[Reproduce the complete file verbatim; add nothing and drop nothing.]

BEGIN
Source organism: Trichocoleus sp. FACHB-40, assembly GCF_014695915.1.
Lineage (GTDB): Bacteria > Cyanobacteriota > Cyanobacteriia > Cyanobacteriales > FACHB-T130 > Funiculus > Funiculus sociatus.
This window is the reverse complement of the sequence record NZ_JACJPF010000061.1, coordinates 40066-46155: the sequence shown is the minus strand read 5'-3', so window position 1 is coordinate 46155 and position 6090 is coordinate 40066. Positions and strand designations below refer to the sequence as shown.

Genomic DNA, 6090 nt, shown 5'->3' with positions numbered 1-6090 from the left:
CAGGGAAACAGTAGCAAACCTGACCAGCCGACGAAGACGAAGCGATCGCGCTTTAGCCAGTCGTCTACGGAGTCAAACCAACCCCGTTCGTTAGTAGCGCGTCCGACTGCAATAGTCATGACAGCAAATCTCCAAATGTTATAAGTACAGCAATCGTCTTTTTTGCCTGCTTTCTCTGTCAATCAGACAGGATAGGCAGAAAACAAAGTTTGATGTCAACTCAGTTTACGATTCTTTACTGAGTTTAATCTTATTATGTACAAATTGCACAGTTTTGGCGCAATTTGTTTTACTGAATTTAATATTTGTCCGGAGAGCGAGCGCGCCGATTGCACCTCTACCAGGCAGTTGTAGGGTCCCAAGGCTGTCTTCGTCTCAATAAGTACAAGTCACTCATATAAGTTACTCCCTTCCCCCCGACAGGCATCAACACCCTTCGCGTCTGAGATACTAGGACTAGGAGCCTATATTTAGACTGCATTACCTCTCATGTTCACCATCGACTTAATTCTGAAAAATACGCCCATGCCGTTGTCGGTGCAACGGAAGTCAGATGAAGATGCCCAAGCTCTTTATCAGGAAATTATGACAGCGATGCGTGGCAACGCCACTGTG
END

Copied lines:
Source organism: Trichocoleus sp. FACHB-40, assembly GCF_014695915.1.
Lineage (GTDB): Bacteria > Cyanobacteriota > Cyanobacteriia > Cyanobacteriales > FACHB-T130 > Funiculus > Funiculus sociatus.
This window is the reverse complement of the sequence record NZ_JACJPF010000061.1, coordinates 40066-46155: the sequence shown is the minus strand read 5'-3', so window position 1 is coordinate 46155 and position 6090 is coordinate 40066. Positions and strand designations below refer to the sequence as shown.

Genomic DNA, 6090 nt, shown 5'->3' with positions numbered 1-6090 from the left:
CAGGGAAACAGTAGCAAACCTGACCAGCCGACGAAGACGAAGCGATCGCGCTTTAGCCAGTCGTCTACGGAGTCAAACCAACCCCGTTCGTTAGTAGCGCGTCCGACTGCAATAGTCATGACAGCAAATCTCCAAATGTTATAAGTACAGCAATCGTCTTTTTTGCCTGCTTTCTCTGTCAATCAGACAGGATAGGCAGAAAACAAAGTTTGATGTCAACTCAGTTTACGATTCTTTACTGAGTTTAATCTTATTATGTACAAATTGCACAGTTTTGGCGCAATTTGTTTTACTGAATTTAATATTTGTCCGGAGAGCGAGCGCGCCGATTGCACCTCTACCAGGCAGTTGTAGGGTCCCAAGGCTGTCTTCGTCTCAATAAGTACAAGTCACTCATATAAGTTACTCCCTTCCCCCCGACAGGCATCAACACCCTTCGCGTCTGAGATACTAGGACTAGGAGCCTATATTTAGACTGCATTACCTCTCATGTTCACCATCGACTTAATTCTGAAAAATACGCCCATGCCGTTGTCGGTGCAACGGAAGTCAGATGAAGATGCCCAAGCTCTTTATCAGGAAATTATGACAGCGATGCGTGGCAACGCCACTGTG